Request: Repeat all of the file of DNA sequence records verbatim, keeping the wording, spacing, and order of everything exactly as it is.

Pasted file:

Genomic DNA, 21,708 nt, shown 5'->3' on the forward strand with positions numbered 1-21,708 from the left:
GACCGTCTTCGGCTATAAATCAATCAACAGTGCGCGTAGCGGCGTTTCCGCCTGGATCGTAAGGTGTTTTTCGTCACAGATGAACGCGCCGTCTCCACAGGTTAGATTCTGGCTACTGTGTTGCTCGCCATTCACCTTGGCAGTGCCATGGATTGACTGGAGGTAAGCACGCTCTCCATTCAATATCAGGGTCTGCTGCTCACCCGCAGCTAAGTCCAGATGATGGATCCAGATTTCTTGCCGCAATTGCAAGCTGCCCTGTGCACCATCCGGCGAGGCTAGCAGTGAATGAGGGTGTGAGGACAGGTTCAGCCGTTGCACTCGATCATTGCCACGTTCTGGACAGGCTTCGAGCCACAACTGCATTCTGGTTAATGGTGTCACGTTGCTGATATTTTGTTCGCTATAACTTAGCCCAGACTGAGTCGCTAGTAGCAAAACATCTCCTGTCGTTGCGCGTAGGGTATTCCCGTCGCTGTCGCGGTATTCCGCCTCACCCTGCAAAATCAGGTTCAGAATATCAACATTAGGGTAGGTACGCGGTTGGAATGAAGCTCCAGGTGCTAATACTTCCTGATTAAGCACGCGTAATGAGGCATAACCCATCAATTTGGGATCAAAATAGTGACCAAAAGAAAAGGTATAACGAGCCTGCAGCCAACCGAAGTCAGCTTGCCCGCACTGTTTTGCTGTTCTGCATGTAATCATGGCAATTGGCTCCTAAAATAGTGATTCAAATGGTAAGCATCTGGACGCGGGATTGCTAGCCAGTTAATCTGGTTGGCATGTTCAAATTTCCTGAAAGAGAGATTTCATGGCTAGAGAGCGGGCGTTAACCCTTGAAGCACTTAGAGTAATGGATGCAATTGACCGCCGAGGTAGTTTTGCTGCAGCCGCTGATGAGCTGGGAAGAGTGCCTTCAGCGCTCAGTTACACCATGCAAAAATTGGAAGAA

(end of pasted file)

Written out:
Genomic DNA, 21,708 nt, shown 5'->3' on the forward strand with positions numbered 1-21,708 from the left:
GACCGTCTTCGGCTATAAATCAATCAACAGTGCGCGTAGCGGCGTTTCCGCCTGGATCGTAAGGTGTTTTTCGTCACAGATGAACGCGCCGTCTCCACAGGTTAGATTCTGGCTACTGTGTTGCTCGCCATTCACCTTGGCAGTGCCATGGATTGACTGGAGGTAAGCACGCTCTCCATTCAATATCAGGGTCTGCTGCTCACCCGCAGCTAAGTCCAGATGATGGATCCAGATTTCTTGCCGCAATTGCAAGCTGCCCTGTGCACCATCCGGCGAGGCTAGCAGTGAATGAGGGTGTGAGGACAGGTTCAGCCGTTGCACTCGATCATTGCCACGTTCTGGACAGGCTTCGAGCCACAACTGCATTCTGGTTAATGGTGTCACGTTGCTGATATTTTGTTCGCTATAACTTAGCCCAGACTGAGTCGCTAGTAGCAAAACATCTCCTGTCGTTGCGCGTAGGGTATTCCCGTCGCTGTCGCGGTATTCCGCCTCACCCTGCAAAATCAGGTTCAGAATATCAACATTAGGGTAGGTACGCGGTTGGAATGAAGCTCCAGGTGCTAATACTTCCTGATTAAGCACGCGTAATGAGGCATAACCCATCAATTTGGGATCAAAATAGTGACCAAAAGAAAAGGTATAACGAGCCTGCAGCCAACCGAAGTCAGCTTGCCCGCACTGTTTTGCTGTTCTGCATGTAATCATGGCAATTGGCTCCTAAAATAGTGATTCAAATGGTAAGCATCTGGACGCGGGATTGCTAGCCAGTTAATCTGGTTGGCATGTTCAAATTTCCTGAAAGAGAGATTTCATGGCTAGAGAGCGGGCGTTAACCCTTGAAGCACTTAGAGTAATGGATGCAATTGACCGCCGAGGTAGTTTTGCTGCAGCCGCTGATGAGCTGGGAAGAGTGCCTTCAGCGCTCAGTTACACCATGCAAAAATTGGAAGAA